Her notoriety increased year by year until 1941, when Lady Florence took a step that made her immortal. She went to a vanity-recording outfit, Melotone Records, and cut several sides. On June 16, 1941 Time magazine reviewed her recording of “Die Holle Rache,” comparing her repeated staccato notes to “a cuckoo in its cups.” According to the Coronet article, “‘Rehearsals, the niceties of pitch and volume, considerations of acoustics – all,’ wrote an official of the recording company, ‘were thrust aside by her with ease and authority. She simply sang and the disc recorded.’ More often than not, she would pronounce the first rough test of a song to be ‘excellent – virtually beyond improvement’ …Only once did she betray any misgivings… she phoned on the day following a session to say that she felt a trifle worried about ‘a note’ at the end of an aria from The Magic Flute by Mozart. But the Melotone Studio’s director Mera M. Weinstock gracefully quieted her fears. ‘My dear Madame Jenkins,’ she said, ‘you need feel no anxiety about any single note.’ She didn’t. She had a superb faith in her destiny as a diva – a faith so staunch and unswerving that it plugged her ears to the sour notes of the truth. Shyly, but firmly, she informed a Melotone executive that she had listened to a certain aria from The Magic Flute as recorded by famed prima donnas Hempel and Tetrazzini and that her rendition was ‘beyond doubt the most outstanding of the three.’”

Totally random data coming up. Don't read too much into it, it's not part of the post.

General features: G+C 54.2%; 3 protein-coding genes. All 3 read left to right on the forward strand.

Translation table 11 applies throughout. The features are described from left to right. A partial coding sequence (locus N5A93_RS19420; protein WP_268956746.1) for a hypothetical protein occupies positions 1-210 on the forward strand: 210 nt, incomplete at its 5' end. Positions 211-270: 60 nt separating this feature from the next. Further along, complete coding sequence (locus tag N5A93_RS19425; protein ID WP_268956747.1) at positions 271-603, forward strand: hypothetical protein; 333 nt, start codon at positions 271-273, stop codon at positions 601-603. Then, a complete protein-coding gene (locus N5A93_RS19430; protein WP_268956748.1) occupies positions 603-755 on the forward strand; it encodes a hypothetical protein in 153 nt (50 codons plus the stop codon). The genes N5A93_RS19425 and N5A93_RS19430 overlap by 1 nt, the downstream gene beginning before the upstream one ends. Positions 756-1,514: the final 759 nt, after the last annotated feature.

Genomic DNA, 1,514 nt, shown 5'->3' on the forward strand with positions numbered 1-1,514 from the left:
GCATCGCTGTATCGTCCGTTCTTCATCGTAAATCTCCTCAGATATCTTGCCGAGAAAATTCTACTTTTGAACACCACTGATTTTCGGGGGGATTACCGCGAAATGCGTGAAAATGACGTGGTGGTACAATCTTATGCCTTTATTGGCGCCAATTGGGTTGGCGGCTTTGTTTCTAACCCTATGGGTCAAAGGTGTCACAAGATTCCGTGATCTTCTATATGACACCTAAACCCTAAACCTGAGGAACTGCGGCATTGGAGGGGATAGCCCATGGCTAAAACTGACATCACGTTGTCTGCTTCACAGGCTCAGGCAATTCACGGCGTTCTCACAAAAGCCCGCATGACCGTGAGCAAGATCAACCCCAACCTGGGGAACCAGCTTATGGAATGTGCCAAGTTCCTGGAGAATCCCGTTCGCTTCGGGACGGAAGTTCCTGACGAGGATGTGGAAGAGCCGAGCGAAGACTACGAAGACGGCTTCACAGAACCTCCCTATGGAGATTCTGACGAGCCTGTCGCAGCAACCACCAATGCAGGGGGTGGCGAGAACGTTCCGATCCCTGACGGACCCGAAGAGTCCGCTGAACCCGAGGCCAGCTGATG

Jenkins was a great snob, early in her career writing to the violinist who assisted in her concerts that “Madame Melba is the inferior of we two in that she is less discriminating in her choice of audiences.” This became a moot point on October 25, 1944, when Jenkins rented Carnegie Hall for her only appearance there. It was a sell out and journalists estimated that she pocketed $4,000 in profit. The reviews were mixed, some the usual double speak, but several were hostile. Isabel Morse Jones in the Los Angeles Times wrote: “I watched this indefatigable old lady, decked out in pink brocade and ostrich plumes…She was barely able to make it across the stage but once she was there and the accompanist had stifled his grins and begun the preparation for her entry into song, she launched into the most pathetic exhibition of vanity I have ever seen….When she began to sing folk music in costume, I left. There was something indecent and barbarously cruel about this business.”
Opinion is divided about her own reaction. Many friends said she never knew the difference and was happy with the results. Her boy toy St. Clair Bayfield claimed otherwise, saying the bad reviews had at last caused the scales to drop from her eyes, and her heart was broken. “…I didn’t want her to sing after her voice was worn out. But she was adamant. ‘I can do it,’ she told me. ‘I’ll show everybody.’ Florence was advised by people who desired personal profit… Well, it turned out the fiasco I expected. Afterwards, when we went home, Florence was upset – and when she read the reviews, crushed. She had not known, you see.”